The long awaited EU Directive on Copyright in the Digital Single Market (COM(2016) 593 final) has just been published. At this point it is just a “proposal” and will need to complete the EU legislative process. In addition, as a “Directive” it will not have immediate effect in the member states when it has become law. It needs to be implemented in each EU member state and there may be variations in the way it is eventually implemented, although the provisions are mandatory, not optional like most of the current EU copyright exceptions. It includes some positive features offering modest improvements. The negatives will be covered in a follow-up post:
- Text and Data Mining exception (Art.3). Currently the UK is the only EU members which has a TDM exception.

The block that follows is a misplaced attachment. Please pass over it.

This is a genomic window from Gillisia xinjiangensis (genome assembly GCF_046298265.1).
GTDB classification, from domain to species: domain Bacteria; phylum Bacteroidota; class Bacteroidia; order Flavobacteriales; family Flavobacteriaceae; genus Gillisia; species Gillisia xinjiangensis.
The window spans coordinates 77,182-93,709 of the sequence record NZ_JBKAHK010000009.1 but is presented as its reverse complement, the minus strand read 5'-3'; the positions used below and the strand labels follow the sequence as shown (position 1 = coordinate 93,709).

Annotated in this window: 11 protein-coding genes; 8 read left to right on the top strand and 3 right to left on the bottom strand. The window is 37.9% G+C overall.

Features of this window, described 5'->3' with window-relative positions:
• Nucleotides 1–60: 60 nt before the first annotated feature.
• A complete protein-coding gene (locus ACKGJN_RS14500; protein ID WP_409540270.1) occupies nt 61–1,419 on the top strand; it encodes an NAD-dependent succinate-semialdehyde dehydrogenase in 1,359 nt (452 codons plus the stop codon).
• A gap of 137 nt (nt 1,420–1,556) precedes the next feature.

- Education exception (Art.4) covering the use of digital material for teaching. This complements the existing exception and covers providing digital material in a secure environment such as a VLE. It covers distance learning and cross border delivery within the EU.
- A broader Preservation exception than we currently enjoy in the UK (Art. 5) for cultural heritage organisations which looks as though it might cover collaborative and cross border preservation schemes.
- Framework for applying Extended Collective Licensing (Art. 7) to out-of-commerce works (the UK already has this – it is a weaker solution than providing a new exception, depending as it does on the willingness of rightsholders and collective management organisations).
Perhaps the most positive aspect is that these new exceptions (being mandatory) will apply to all EU member states and will apply to cross-border activities within the EU. [Part 2 on the less positive aspects of the Directive to follow]